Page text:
Having entered the weekend predicting a stronger performance than of late around the anti-clockwise, technically challenging and physically demanding Istanbul Park Circuit, Renault lived up to expectations in practice with Fernando Alonso setting the second-quickest time outright on the opening day – as Pat Symonds suggested both drivers are doing a fine job so far this year.
has endured a disappointing time of things in 2009, with just eleven points on the board from the opening six grands prix – all courtesy of double Formula 1 World Champion Alonso – equating to a lowly sixth spot in the constructors' rankings. The Spaniard, though, showed rather better form in practice for Sunday's Turkish Grand Prix – a race in which he has on three occasions finished up on the podium and never outside of the top six.
Eighth-fastest in the morning session, the Oviedo native wound up a scant six hundredths of a second shy of pace-setter Heikki Kovalainen in the McLaren-Mercedes later on, and though under-fire team-mate Nelsinho Piquet could manage no better than 13th at the close, given the extremely tightly-packed nature of the field, that was still only just over half a second adrift of the sister R29.
“Driving at Istanbul Park on the first day is never easy,” Alonso contended, “as the track conditions are really poor and we always see the track evolve during the weekend. We just tried to get some laps on the car and evaluate some parts, rather than focussing too much on set-up work as we didn't want to get confused by the constantly changing track. There is more to come, and tomorrow morning we will start our proper set-up work. Even though our position looks good today, we know that tomorrow will be more difficult.”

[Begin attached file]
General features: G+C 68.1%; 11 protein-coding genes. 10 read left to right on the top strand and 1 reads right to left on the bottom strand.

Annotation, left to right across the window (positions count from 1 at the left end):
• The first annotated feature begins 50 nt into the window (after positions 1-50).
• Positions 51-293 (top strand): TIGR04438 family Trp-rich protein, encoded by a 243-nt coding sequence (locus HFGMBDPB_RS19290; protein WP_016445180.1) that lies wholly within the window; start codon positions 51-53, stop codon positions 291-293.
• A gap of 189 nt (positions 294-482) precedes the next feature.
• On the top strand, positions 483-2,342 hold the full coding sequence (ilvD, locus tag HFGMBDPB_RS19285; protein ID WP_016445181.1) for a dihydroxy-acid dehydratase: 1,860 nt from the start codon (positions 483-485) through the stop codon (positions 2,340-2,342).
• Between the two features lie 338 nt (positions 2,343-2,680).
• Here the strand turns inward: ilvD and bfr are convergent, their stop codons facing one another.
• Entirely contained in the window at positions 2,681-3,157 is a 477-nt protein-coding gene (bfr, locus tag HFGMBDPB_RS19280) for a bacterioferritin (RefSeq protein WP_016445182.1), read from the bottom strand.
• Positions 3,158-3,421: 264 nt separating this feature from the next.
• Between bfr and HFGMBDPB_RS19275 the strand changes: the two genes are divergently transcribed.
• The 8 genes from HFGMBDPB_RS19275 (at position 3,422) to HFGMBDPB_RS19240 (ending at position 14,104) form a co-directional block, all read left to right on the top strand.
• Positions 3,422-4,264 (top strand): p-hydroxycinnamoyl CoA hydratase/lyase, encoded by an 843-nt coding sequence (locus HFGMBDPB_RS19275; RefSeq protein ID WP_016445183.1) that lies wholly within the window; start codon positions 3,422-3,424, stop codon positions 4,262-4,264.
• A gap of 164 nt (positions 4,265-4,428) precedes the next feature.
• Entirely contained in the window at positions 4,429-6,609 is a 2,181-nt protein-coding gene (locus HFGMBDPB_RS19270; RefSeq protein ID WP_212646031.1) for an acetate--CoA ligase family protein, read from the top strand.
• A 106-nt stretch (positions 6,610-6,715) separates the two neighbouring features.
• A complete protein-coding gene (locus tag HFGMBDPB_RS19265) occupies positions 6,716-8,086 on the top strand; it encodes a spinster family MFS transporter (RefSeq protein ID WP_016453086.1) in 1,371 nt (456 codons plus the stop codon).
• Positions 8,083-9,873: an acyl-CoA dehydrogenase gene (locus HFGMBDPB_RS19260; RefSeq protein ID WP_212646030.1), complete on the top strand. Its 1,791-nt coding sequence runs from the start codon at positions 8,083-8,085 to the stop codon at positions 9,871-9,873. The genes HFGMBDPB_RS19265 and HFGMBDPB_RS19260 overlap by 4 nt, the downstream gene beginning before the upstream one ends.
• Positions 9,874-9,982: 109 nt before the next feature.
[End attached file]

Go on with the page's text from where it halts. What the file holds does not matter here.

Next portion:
“The track conditions weren't easy today,” corroborated Piquet, yet to score in 2009, “as the track was very green and that made it difficult to learn much about the car. It improved a bit in the afternoon, and that's when we did most of our running which allowed us to start evaluating the tyres. It's important to make the most of the final practice session tomorrow morning, so that I can find a set-up that I am happy with and approach qualifying in reasonable shape.”
Though Piquet has come in for considerable criticism for his performances in his sophomore campaign in the top flight this year – with generally poor qualifying pace and erratic race day form – Pat Symonds has been quick to defend the young Brazilian, suggesting that being up against a driver of Alonso's calibre is far from a walk in the park.
“Fernando has been working really hard and extracting the maximum from the car and every situation,” underlined the Enstone-based outfit's executive director of engineering. “He's really driving as well as I've ever seen him drive, although like all of us he's frustrated that we're not fighting in the position we'd like to be.
“Nelson continues to improve and strengthen as the season unfolds. In Monaco he was very close to Fernando in qualifying and considering the high standard that Fernando sets, I think he can be proud of the work he is doing. He was very unfortunate in the race, and there was absolutely no blame attached to Nelson – quite unusually we received an email from Toro Rosso apologising for the incident!”
'The incident', of course, refers to the moment when STR rookie Sébastien Buemi left his braking far too late into the tight first corner of Ste Dévote around the narrow streets of the glamorous Principality and clattered into the back of Piquet's Renault, somewhat unceremoniously removing both from contention on the spot. More encouragingly, though, the French manufacturer's overall speed in Monte Carlo was none-too shabby – and Symonds expects it to be better still this weekend.